The Justice Department is preparing to release thousands of federal inmates serving sentences for drug crimes next month in an effort to ease overcrowding and reduce harsh penalties given to drug dealers decades ago, officials said Tuesday.
The scheduled release, which will occur Oct. 30 to Nov. 2, is one of the biggest releases of inmates from federal prisons in history, according to the New York Times. More than 5,500 inmates will be set free. And those inmates could be the first of tens of thousands to be released, The Washington Post reports.
The Bureau of Prisons is hoping to move the released inmates into halfway houses, an official speaking on the condition of anonymity told NY Times. While the “majority” of these inmates will move to halfway houses, some will move to drug rehabilitation centers and some will be handed to ICE to face possible deportation, according to Fox.
The U.S. Sentencing Commission, an independent panel that manages the federal sentencing policy, estimated that prison terms would be cut an average of 25 months, according to The Post.
The commission decided in July 2014 that nearly 50,000 federal inmates locked up on drug charges would be eligible for release or reduced sentences, according to Fox News. The new sentencing guidelines went into effect on Nov. 1.
Under these guidelines, inmates deemed eligible based on the new rules could apply to be released. Then, each case was looked at individually by a federal judge in the district in which the inmate was tried. The judge determined whether the prisoner’s early release would be beneficial to the public.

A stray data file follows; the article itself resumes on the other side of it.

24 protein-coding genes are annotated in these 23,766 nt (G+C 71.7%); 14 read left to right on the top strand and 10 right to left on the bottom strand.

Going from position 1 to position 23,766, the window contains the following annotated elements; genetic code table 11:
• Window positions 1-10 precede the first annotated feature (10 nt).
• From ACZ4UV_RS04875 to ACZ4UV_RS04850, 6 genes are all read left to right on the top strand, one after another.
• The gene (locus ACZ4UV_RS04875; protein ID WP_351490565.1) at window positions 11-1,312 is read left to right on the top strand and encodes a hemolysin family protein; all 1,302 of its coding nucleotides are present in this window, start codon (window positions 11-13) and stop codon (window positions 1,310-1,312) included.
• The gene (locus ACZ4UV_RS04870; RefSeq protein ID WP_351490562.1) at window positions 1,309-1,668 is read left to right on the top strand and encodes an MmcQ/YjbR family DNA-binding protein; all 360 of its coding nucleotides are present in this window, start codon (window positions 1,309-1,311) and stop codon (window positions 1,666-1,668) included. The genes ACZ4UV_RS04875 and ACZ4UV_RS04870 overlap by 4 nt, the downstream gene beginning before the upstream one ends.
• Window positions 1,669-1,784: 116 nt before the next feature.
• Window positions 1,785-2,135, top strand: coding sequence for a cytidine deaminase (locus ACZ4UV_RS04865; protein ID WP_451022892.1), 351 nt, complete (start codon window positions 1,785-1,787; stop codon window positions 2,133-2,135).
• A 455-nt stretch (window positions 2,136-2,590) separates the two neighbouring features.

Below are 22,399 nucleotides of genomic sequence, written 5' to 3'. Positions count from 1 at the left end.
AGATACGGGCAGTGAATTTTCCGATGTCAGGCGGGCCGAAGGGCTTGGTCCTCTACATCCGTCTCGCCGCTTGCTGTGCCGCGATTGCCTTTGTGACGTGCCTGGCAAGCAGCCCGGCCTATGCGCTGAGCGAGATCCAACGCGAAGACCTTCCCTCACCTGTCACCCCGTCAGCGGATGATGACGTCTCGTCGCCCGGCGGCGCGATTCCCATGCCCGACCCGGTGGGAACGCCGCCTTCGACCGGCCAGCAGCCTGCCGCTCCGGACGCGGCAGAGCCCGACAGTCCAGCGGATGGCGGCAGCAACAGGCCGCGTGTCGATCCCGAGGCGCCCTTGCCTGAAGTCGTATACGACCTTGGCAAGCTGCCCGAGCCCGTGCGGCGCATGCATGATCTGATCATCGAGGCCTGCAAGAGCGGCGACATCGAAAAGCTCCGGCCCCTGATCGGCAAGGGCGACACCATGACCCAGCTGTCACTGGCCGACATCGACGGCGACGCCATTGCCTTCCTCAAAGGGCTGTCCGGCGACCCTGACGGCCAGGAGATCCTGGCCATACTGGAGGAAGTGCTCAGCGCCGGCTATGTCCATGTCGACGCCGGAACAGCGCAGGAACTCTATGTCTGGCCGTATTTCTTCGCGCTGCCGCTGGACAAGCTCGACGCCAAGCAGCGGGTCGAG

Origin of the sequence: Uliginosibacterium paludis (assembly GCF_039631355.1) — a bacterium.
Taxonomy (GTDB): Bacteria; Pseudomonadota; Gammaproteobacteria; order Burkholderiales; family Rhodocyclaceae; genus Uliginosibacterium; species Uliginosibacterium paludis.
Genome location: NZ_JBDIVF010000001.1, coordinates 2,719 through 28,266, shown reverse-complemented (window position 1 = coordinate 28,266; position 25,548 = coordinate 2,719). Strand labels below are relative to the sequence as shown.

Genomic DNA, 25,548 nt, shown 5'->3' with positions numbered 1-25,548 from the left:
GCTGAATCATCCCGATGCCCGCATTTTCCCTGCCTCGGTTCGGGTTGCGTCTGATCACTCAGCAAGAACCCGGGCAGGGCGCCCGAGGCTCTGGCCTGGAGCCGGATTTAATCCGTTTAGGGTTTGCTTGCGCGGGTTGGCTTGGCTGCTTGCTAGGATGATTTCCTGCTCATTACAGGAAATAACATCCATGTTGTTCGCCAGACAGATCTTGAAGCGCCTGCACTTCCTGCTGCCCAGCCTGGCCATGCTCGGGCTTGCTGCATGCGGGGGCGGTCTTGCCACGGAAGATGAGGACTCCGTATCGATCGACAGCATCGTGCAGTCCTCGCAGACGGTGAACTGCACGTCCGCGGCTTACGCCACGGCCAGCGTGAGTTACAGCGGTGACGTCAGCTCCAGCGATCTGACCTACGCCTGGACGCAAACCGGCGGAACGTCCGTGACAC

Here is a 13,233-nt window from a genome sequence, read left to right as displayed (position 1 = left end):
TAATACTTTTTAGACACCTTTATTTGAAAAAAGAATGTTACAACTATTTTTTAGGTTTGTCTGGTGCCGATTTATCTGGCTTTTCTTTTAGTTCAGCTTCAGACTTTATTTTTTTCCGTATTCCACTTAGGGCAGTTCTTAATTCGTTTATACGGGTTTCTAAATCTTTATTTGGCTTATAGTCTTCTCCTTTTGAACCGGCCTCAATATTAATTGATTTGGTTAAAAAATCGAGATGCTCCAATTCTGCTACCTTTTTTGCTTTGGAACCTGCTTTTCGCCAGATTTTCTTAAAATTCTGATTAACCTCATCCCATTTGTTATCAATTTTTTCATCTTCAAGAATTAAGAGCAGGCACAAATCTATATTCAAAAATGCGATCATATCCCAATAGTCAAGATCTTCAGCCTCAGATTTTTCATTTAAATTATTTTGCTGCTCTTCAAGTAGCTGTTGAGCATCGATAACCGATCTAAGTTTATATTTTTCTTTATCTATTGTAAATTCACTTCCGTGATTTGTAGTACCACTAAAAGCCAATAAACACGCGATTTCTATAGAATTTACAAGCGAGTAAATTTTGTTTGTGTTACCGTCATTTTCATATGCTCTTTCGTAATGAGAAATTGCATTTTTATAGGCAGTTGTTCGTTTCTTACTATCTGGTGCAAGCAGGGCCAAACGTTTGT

Deputy Attorney General Sally Yates said in a statement that “even with the Sentencing Commission’s reductions, drug offenders will have served substantial prison sentences. Moreover, these reductions are not automatic.” “Under the Commission’s directive, federal judges are required to carefully consider public safety in deciding whether to reduce an inmate’s sentence,” Yates added.
The United States holds a quarter of the world’s prison population. Both Democrats and Republicans agree that there needs to be a decrease in prison spending, which is responsible for one third of the Justice Department’s budget.
Last week, a strong bipartisan group of senators proposed major changes to the current system for imposing required minimum sentences, encouraged by President Obama and several activist groups, NY Times reports. If the changes are made, lawmakers estimated that up to 6,500 prisoners could qualify for re-sentencing.